Because a person has been born of God, and we're going to see this unfold in the rest of the letter, John teaches us that because a person has been born of God, he believes that Jesus is the Christ, the Son of God, who has come in the flesh, he does not continue to practice sin unabated. He practices instead righteousness, and he loves other Christians; that is a radical change, and it begins with regeneration, with the new birth, that happens at the moment of salvation, and only God can do it.

I should say John defines what it means to be born of God in two texts in his gospel. And this is such a huge issue that I'm going to take more time next week to look at it, Lord willing. This whole concept of regeneration is so important to understanding John that we're going to look at it in detail. I hope to look at those passages, but they are John 1, 12, and 13, and of course, our Lord's interchange with Nicodemus in John 3.

But back to our text here, the reason that true Christians' actions are characterized by a pattern of righteousness is our DNA. Our Father is righteousness; and because He is righteous, righteousness now marks our character and our conduct. 1 Peter 1, 16 and 17, "…YOU SHALL BE HOLY, (Because, what?) …I (your Father) AM HOLY."

A child displays the character of the parent because he shares the parent's nature. Again, let me just remind you, I've mentioned this earlier, but the verbs in verse 29 make it clear that the righteousness we're talking about here, the practicing righteousness is not the cause of the new birth, it's not the condition of the new birth. Instead, it is the evidence of the new birth. The new birth happens, and because the new birth has happened, we practice righteousness.

As I mentioned, I visited the Green Mound Cemetery in Baltimore last week, and in that cemetery, I visited two graves, two graves that are less than fifty yards from each other. Both are graves of professing Christians. The first is the grave of J. Gresham Machen, a man whose life was characterized both publicly and privately by righteousness.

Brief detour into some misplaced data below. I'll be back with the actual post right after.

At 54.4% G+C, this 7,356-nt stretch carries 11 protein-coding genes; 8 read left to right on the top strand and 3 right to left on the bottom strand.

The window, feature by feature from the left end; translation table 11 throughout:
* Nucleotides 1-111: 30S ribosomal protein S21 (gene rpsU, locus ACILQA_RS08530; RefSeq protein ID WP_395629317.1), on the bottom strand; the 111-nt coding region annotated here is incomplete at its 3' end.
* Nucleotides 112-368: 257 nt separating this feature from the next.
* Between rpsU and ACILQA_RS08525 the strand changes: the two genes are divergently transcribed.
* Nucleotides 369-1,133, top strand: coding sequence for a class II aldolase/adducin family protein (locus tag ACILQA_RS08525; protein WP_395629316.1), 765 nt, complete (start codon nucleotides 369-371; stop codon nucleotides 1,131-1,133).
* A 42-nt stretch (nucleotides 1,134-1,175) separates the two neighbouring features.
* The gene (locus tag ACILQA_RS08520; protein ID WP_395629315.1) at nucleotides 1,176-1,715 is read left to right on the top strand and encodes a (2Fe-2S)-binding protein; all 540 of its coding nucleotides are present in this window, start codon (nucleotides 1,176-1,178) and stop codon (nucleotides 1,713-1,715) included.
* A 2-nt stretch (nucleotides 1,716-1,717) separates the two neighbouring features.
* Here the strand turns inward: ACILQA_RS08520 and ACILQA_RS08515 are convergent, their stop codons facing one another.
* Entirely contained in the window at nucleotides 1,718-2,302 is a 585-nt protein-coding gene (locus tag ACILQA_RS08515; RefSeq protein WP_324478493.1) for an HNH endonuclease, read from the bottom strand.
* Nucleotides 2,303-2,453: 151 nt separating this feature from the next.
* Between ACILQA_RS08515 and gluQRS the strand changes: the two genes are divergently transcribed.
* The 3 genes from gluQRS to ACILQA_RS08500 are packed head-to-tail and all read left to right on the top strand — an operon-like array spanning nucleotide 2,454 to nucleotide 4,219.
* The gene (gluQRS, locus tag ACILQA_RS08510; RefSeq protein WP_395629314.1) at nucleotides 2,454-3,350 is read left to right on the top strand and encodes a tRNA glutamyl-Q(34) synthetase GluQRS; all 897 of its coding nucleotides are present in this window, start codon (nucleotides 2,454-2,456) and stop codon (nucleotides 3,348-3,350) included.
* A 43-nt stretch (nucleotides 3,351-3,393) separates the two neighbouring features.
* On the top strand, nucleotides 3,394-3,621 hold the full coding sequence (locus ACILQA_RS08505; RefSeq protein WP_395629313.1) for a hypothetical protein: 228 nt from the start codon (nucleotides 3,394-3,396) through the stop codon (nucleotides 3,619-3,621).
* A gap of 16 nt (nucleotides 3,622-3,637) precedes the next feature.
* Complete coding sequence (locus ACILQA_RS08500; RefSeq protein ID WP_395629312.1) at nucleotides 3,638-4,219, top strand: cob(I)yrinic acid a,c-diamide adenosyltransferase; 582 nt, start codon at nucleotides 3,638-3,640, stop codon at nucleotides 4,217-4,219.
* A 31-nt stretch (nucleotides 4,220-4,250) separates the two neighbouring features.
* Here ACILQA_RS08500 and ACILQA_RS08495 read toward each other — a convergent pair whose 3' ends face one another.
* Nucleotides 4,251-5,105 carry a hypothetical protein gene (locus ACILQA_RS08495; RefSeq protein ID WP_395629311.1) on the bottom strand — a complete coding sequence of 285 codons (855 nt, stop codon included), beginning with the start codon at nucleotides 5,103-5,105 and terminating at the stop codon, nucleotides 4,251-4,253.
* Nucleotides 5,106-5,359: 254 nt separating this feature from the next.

The second was the unmarked grave of another professing Christian, the grave of John Wilkes Booth, the murderer of President Abraham Lincoln. Booth, you may not know this, was confirmed as an Episcopalian. He went to a couple of religious schools; he may have eventually converted to Catholicism, the faith of at least one of his co-conspirators. But he was buried in this plot by an Episcopalian Bishop. And he thought of himself as religious. David S. Reynolds writes this:

Booth's writings are full of firmly proclaimed devotion to God and to country. Booth looked back fondly on the American Revolution and wrote, "How I have loved the old flag can never now be known." (Reynolds goes on to say:) Booth saw his violent deed as God-directed and scribbled, in his pocket diary shortly before he was captured in a Virginia barn, "God simply made me the instrument of His punishment."

Folks, there are two men who professed Jesus Christ at some level. One was characterized by a pattern of righteousness; his actions confirmed that he had been born of God, now, in this life. The other was characterized by a pattern of sin that culminated in the murder of the president. One will have confidence when Jesus appears; the other will be put to shame by Jesus Christ Himself. But you don't have to be the assassin of a president to live a life that's inconsistent with your profession of Jesus Christ. We live in a world where that's very common. It was in the first century. The heretics that John confronted were antinomians. That is, they were those who either ignored or downplayed the importance of right-living as an evidence of Christian faith.

Today, the Christian world is filled with various approaches that downplay righteous living. Let me just be honest with you; the most popular one in our area is this. It says, "If you ever, in your life made a profession of faith, if you've ever prayed the sinner's prayer, then you're a Christian, sealed, done, and it doesn't really matter how you've lived since you prayed that prayer or made that profession, you're forgiven, you have eternal life, go ahead and live your life. John says, "That's ridiculous! Like Father, like son, like Father, like daughter." True Christians always have their Father's DNA stamped on their persons, and they will be righteous and habitually practice righteousness as He does.

So, let me just take you back to where we began and ask you to apply this and think about yourself. Here's John's argument, every true Christian has been born of God. If you're a believer, you've experienced that radical act of regeneration, you've been changed, you're a new creation. And because of that, if you are changed, if you have experienced that, you also display the righteous character of your Father by consistently practicing righteousness. Let me put it this bluntly, righteousness is the primary marker in every true Christian's spiritual DNA.